Monthly Archives: December 2011

Data and Code for Foster & Rahmstorf 2011

This post is only to provide access to the data and the code (all computations were done using R) used in Foster & Rahmstorf 2011 (blogged about here).

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The Value of Data

On a cold January morning in 1986, the space shuttle Challenger lifted off its launch pad at the Kennedy Space Center in Florida. Morale was high, especially as the Challenger flight was to inaugurate the teacher-in-space program with astronaut/high school teacher Christa MacAuliffe in its crew. Alas, 73 seconds into the flight the shuttle disintegrated, destroying the spacecraft and killing all the astronauts on board. The cause of the accident was a leak of hot gas from one of the solid rocket boosters. The leak occured because of the failure of rubber “O-rings” which were supposed to seal the joints between rocket sections, and part of the reason they failed is that the temperature was so cold at the time of the launch — the O-ring material becomes more stiff at low temperature so it’s less likely to make a proper seal.

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Oh Pleeze

WUWT has another post by Jim Goodridge. It makes one question whether that blog has any standards for truth or accuracy.

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Johnny’s Growth

Suppose, just for argument’s sake, that when your son Johnny turned 2 years old you decided to monitor his growth. His birthday is Jan. 1, so on the first of every month you measure his height — you even mount a tape measure permanently on the wall so you can measure him in the same location each time. You dutifully record the number for each measurement. Your wife thinks this is “cute” so she decides to take a picture every time you do, and puts them in a photo album labelled “Our Growing Child.” Since she’s a professional photographer, she uses her amazing Nikon super-high-res digital camera. All her friends think it’s super-cute.

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We must be doing something right

It seems that even before the paper which is the topic of my latest post appeared, The Register attacked it. We must be doing something right.

They can’t possibly have read the paper, since it hadn’t even been posted when they posted their attack. Frankly, I doubt anybody with any sense cares about them.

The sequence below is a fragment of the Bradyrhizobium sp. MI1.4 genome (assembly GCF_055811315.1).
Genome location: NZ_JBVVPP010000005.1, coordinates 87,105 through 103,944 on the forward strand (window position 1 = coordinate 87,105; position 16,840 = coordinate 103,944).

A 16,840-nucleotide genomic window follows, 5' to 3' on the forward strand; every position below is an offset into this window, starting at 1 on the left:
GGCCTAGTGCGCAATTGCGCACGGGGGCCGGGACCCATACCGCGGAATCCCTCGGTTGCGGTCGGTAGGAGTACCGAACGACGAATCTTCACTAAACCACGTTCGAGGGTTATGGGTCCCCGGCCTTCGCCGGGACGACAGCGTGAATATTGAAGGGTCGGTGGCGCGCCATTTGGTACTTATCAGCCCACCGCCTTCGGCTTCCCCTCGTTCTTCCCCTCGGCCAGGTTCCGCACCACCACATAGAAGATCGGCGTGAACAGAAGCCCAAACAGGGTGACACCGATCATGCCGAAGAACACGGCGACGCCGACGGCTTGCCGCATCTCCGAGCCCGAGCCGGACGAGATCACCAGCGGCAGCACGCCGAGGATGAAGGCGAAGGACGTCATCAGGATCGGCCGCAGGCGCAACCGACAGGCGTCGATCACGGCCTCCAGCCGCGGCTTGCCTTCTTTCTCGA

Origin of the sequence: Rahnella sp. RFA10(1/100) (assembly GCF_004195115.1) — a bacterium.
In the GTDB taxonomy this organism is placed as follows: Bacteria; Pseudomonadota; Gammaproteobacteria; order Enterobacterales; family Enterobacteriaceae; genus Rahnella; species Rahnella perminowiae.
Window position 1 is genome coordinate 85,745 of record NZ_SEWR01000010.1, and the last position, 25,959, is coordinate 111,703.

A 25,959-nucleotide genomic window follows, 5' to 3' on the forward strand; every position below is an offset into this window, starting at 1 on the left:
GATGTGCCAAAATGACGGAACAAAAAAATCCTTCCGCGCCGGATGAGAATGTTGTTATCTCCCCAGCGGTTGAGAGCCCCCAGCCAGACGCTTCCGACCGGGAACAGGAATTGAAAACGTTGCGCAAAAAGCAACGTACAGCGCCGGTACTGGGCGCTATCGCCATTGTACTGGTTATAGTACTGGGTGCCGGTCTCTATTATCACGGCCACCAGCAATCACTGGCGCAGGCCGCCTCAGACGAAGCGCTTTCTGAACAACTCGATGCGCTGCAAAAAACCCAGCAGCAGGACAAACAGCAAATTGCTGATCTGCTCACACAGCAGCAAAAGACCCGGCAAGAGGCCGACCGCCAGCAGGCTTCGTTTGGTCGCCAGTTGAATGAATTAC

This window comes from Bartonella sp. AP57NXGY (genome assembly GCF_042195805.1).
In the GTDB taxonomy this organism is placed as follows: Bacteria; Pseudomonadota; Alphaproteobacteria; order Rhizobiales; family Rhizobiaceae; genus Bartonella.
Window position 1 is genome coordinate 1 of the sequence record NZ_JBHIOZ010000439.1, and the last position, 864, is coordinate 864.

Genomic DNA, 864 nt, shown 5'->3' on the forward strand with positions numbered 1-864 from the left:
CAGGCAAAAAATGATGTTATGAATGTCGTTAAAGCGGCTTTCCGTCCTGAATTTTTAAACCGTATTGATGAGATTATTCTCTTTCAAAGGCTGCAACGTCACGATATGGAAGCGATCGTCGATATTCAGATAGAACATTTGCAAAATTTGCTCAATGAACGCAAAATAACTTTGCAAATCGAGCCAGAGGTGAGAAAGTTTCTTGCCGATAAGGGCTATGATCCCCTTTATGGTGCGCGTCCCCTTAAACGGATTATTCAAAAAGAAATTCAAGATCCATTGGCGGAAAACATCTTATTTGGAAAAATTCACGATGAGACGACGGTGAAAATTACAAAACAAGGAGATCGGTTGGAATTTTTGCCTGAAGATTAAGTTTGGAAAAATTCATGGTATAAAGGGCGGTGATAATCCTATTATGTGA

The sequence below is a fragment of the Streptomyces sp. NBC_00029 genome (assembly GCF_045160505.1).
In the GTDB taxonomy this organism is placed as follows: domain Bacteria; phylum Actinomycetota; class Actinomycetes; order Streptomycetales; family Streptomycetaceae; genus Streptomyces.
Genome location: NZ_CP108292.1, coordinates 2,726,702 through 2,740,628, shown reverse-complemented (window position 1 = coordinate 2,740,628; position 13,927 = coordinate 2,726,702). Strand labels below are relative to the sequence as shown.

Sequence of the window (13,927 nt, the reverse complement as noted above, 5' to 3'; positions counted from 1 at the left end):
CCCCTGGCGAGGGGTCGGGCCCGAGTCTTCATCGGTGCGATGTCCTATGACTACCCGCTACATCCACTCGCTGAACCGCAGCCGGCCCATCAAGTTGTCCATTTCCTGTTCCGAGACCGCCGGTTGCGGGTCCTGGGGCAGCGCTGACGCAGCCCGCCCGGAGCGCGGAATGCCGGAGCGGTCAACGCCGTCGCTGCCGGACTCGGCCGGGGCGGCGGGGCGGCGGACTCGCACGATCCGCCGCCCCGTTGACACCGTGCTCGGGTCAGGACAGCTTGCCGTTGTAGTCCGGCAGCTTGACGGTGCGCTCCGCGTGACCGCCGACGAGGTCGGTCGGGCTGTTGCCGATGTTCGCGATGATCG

But now that New Scientist has given a realistic report, it looks like commenters at their site want to torpedo the truth. What say we visit the New Scientists article, just to be sure that truth gets represented in the comments section?

Update: RealClimate mentions the paper, as well as a statement from the World Meteorological Organization emphasizing that this year (2011) will almost certainly end up as the hottest la Nina year on record.

The Real Global Warming Signal

Many different factors affect Global temperature. Fake “skeptics” like to claim that mainstream climate scientists ignore everything but greenhouse gases like CO2, when in fact it’s mainstream climate scientists who identified those other influences. Natural factors cause temperature fluctuations which make the man-made global warming signal less clear, fluctuations which are often exploited by fake skeptics to suggest that global warming has paused, or slowed down, or isn’t happening at all. A new paper by Foster & Rahmstorf accounts for some of those other factors, and by removing their influence from the temperature record makes the progress of global warming much more clear.

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Best Defense

There’s a saying in American Football (and perhaps other sports too) that “The best defense is a good offense.”

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1400+ Years of Arctic Ice

We have precise data for Arctic sea ice extent from satellite observations over about the last 30+ years, and a pretty good estimate for the last century or more from ship and aircraft observations. The data show clearly that Arctic sea ice has declined dramatically over the last few decades, a decline the like of which has certainly not been seen for over 100 years prior to that. In addition, a recent survey of available proxy information — not a reconstruction, but a thorough review of the evidence — tells us that the modern decline in Arctic sea ice is “unmatched over at least the last few thousand years and unexplainable by any of the known natural variabilities.”

Now there’s even more evidence of the shocking state of the Arctic sea ice. New research reports an actual reconstruction of the extent of Arctic sea ice over the last 1,450 years (Kinnard et al. 2011, Nature, 479, 509-512, doi:10.1038/nature10581).

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